Objective: To determine operative mortality in surgical programs from resource-limited settings.
Design, setting, and participants: A retrospective cohort study of 17 surgical programs in 13 developing countries by 1 humanitarian organization, Médecins Sans Frontières, was performed between January 1, 2001, and December 31, 2008. Participants included patients undergoing surgical procedures.
Main outcome measure: Operative mortality. Determinants of mortality were modeled using logistic regression.
Results: Between 2001 and 2008, 19,643 procedures were performed on 18,653 patients. Among these, 8329 procedures (42%) were emergent; 7933 (40%) were for obstetric-related pathology procedures and 2767 (14%) were trauma related. Operative mortality was 0.2% (31 deaths) and was associated with programs in conflict settings (adjusted odds ratio [AOR] = 4.6; P = .001), procedures performed under emergency conditions (AOR = 20.1; P = .004), abdominal surgical procedures (AOR = 3.4; P = .003), hysterectomy (AOR = 12.3; P = .001), and American Society of Anesthesiologists classifications of 3 to 5 (AOR = 20.2; P < .001).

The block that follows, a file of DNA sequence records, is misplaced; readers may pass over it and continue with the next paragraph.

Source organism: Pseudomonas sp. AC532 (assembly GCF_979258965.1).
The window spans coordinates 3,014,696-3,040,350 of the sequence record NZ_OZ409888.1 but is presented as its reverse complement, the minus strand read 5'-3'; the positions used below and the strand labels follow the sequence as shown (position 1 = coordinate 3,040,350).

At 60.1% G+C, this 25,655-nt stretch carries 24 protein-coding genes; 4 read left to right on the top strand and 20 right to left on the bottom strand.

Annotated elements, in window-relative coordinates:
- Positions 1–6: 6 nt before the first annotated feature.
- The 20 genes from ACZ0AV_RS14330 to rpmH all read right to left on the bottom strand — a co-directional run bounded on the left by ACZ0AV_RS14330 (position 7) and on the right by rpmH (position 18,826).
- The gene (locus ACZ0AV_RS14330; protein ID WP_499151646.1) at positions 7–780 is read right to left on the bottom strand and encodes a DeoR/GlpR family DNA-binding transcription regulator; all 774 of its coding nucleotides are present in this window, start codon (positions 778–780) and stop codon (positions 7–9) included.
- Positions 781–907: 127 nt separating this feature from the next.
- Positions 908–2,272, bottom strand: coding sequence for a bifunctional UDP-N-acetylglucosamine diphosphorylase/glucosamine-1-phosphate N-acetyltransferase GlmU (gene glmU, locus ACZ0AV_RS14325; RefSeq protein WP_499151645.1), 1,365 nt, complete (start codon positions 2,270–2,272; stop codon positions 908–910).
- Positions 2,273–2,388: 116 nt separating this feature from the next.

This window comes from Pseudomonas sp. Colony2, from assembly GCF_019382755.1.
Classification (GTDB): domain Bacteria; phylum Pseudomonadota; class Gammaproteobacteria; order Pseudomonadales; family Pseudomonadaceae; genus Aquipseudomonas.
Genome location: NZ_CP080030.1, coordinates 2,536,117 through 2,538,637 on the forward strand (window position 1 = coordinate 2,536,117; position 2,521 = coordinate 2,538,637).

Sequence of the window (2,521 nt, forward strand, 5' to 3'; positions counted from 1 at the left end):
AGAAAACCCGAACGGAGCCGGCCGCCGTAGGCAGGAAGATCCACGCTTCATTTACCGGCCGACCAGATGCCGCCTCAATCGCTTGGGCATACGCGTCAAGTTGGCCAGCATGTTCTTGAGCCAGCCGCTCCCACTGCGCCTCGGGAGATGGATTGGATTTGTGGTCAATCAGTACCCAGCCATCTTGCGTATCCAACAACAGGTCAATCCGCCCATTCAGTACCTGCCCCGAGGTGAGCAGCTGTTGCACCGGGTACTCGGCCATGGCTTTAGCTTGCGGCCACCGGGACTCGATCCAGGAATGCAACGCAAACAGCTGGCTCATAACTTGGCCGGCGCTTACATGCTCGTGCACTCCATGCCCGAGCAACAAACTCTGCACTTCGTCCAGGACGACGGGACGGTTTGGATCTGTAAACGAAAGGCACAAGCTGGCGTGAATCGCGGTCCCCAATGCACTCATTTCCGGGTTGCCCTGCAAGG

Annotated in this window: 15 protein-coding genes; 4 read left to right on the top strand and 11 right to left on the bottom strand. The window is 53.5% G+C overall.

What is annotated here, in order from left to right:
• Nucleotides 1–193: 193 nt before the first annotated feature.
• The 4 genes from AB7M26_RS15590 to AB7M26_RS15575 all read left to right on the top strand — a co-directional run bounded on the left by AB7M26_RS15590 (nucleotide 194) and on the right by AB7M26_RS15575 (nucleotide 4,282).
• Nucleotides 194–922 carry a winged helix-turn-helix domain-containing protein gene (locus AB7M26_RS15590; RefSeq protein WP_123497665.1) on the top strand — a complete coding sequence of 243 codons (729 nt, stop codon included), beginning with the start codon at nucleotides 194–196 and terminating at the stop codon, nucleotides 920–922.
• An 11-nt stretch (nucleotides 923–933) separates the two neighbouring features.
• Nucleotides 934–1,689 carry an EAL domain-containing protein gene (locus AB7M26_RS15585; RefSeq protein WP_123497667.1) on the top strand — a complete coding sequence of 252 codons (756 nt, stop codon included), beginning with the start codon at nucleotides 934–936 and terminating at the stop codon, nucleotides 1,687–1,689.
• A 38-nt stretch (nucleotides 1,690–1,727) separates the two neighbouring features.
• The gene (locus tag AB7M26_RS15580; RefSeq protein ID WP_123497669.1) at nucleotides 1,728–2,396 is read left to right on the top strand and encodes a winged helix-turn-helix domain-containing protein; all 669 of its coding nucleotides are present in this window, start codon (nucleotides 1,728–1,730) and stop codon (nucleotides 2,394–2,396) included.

Conclusions: Surgical care can be provided safely in resource-limited settings with appropriate minimum standards and protocols. Studies on the burden of surgical disease in these populations are needed to improve service planning and delivery. Quality improvement programs are needed for the various stakeholders involved in surgical delivery in these settings.